Second is ranging/distancing.  This means that while moving we try to get in a favorable distance for us and stay in an unfavorable distance for our opponent.  Our favorable distance is where we are able to generate striking power (greatest rotation of hips/shoulders/spine and extension of arm/leg) .  We know that our body generates the greatest power when we are able to engage the large muscle groups of our lower back/core/hips and transfer that power through our shoulders into the arm or into the feet via the leg when kicking.  As good examples, check a proper golf swing or baseball/rugby swing.  For kicking, Muay Thai has excellent body mechanics, often using the shoulders and arms to counterbalance and generate additional power from torque.
Efficient techniques rely on the back/core/hips for power and use centrifugal force to increase power.  Many techniques involving takedowns and follow ups on the ground also use gravity to increase force and lessen dissipation since an opponent cannot back away and dissipate impact force when lying prone.  As well, throwing techniques and sweeps have similar body mechanics (rotation/extension) but use the environment (floors/walls) for impact.

I often observe students being too close when they try to hit, limiting their ability to generate power.  Particularly in kickboxing/boxing when we have gloves and pads on, it is important to have proper range so that proper body mechanics can become part of the muscle memory through repetition.  Thrown properly, any single hit should end the encounter.  In FMA, we further increase the odds by throwing multiple hits in combination.

It goes without saying that different hits have different ranges (elbows versus roundhouse kicks, for example), as do various weapons of different lengths and configurations.  However, the use of hip and shoulder rotation plus extension is universal and students should consider how this is done in every technique they learn.  Of course, we all have different bodies and taller/shorter people with longer/shorter arms and legs must necessarily adjust distance and angle to yield the best application of personal force for each attack.  Sometimes this involves actively moving the opponent to a different angle or range.  In FMA we often do this using our checking hand to push/pull/redirect their energy, which also tends to disrupt their balance and structure.

As we gain more knowledge and experience, we see more options for each position/range the opponent is in.  We can then look for the most efficient attack to deliver in each moment, with the least preparation/effort to deliver.  Thus, a skilled fighter has more potential attacks that can be used at any range and angle than a beginner.  In Kali Majapahit, we master a variety of different strikes and kicks at all angles and directions to give us the best chance of having a ready solution to any situation we encounter.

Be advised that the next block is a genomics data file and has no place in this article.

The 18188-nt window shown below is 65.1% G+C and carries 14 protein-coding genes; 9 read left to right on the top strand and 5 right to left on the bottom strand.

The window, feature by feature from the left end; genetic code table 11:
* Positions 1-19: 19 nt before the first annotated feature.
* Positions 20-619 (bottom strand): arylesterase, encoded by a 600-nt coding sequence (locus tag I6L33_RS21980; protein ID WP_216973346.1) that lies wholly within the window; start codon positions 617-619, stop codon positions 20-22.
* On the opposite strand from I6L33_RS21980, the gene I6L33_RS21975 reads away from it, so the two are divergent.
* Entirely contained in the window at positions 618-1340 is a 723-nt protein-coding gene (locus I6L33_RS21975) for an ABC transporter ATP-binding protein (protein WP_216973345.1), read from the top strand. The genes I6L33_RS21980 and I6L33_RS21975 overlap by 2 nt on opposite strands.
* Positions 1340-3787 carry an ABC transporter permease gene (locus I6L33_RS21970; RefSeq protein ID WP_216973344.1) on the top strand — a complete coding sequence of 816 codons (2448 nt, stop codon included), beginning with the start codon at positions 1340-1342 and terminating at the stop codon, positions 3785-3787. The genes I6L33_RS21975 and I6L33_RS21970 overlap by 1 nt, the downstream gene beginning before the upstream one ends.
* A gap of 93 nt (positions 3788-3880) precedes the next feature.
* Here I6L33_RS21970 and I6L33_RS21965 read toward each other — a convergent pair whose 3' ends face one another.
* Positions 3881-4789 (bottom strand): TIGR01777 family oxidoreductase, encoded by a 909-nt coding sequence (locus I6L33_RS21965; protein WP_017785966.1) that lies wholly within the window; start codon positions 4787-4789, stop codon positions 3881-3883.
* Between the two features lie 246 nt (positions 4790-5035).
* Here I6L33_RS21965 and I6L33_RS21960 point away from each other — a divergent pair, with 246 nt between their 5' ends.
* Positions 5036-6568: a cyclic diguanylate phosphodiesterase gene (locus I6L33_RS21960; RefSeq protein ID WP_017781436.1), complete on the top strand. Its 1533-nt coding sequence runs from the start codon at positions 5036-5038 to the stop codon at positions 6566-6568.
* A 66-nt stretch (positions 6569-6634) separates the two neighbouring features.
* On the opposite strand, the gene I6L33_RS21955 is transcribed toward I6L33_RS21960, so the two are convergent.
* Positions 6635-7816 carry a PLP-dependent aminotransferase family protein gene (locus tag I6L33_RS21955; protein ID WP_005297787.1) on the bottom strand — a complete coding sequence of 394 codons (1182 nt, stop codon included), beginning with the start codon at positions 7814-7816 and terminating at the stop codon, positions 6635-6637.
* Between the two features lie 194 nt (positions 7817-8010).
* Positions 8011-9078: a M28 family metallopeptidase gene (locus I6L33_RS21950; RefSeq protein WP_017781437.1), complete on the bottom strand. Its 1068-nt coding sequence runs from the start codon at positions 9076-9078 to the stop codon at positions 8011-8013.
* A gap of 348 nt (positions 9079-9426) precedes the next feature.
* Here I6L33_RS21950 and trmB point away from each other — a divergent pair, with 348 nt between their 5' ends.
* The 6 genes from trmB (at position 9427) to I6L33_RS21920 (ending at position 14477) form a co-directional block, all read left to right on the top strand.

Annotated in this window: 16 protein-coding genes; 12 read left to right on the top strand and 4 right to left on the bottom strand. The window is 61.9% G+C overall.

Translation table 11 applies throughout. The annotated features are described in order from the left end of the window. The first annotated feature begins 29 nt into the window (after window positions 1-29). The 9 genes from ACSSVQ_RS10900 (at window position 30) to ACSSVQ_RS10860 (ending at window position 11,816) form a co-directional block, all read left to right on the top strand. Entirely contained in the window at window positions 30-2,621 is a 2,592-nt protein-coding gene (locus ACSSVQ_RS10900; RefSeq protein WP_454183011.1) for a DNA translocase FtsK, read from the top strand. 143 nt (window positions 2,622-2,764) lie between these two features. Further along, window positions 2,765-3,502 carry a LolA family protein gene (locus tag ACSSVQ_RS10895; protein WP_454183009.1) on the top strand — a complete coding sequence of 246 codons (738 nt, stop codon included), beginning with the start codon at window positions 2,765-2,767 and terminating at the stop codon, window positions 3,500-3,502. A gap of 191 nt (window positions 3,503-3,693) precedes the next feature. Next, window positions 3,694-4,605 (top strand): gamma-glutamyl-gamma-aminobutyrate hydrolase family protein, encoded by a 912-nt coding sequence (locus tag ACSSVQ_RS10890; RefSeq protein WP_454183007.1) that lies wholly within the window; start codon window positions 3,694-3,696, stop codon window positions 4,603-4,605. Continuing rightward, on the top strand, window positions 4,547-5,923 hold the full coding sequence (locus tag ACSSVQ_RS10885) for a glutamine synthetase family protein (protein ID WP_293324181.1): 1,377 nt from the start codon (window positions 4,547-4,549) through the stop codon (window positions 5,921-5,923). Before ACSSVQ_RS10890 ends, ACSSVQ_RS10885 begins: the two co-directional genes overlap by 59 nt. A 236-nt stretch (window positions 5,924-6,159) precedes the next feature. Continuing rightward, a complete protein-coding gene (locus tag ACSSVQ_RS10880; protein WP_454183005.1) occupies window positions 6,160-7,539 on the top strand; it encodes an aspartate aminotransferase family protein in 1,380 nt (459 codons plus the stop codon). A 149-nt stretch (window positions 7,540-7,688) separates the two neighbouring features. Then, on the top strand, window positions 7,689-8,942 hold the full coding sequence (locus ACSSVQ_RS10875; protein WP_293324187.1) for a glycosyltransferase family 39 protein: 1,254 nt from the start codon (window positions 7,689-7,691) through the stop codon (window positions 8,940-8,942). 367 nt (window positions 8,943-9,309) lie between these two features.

Lastly, as I have said to my students many times, we want to deliver the best weapon (usually the smallest hardest surface area) against the best target (usually the softest, weakest area) of our opponent.  Likewise, we want to take away structure and balance at all times and keep our opponent from ever regaining them.  We want to go around resistance rather than meet strength with strength, since this is the most efficient movement.  Silat is especially good training for going around blocks, and for finding uncommon angles of attack and removing balance/disrupting structure.  Done well, the opponent should always be off balance until the encounter is over.

One of the best ways to improve your martial arts skill is to actively consider the body mechanics of each technique.

  • How do you engage your back/core/hips to generate power?
  • What range gives you the ability to extend fully?
  • What striking surface generates the most  impact force?
  • What targets are the best for each attack?

Asking these questions helps you identify the unique "kill zone" for every attack and increases their effectiveness.  Each new technique should be considered this way.

Make physics your friend rather than your enemy.

Thursday, August 11, 2016

The People Whisperer

I really like watching Cesar Milan's TV show "The Dog Whisperer".  At first, 6 years ago, we started watching it to better understand how to bring Butch, our pug puppy, into our family.  We hoped it would help us understand dogs better.  What we didn't realize at the time was how much it would help us understand people better.  As Cesar often says "People say I train dogs, but in many ways I train people".

One of the most important things he talks about on the show is the importance of energy.  He says "the dog is a reflection of your energy, your behavior.  You have to ask "What am I doing?"  That's the right question to ask."  He clearly means that dogs understand and respond to the energy we give them - when we are calm and relaxed they are calm and relaxed.  When we are nervous or excited they are nervous or excited.  It should come as no great surprise that people are often the same.

Thinking about this, I discovered that the very same technique, projecting calm-assertive energy (being quietly, confidently in control), helped me to better manage my children.  Ultimately, it even helped me at work with both coworkers and clients.  I was far more successful when I would purposefully consider the kind of energy I was giving off, and try to keep it calm-assertive as much as possible.  The lesson was clear --- it was not about changing others, it was about changing MYSELF.  The energy you give becomes the energy you get.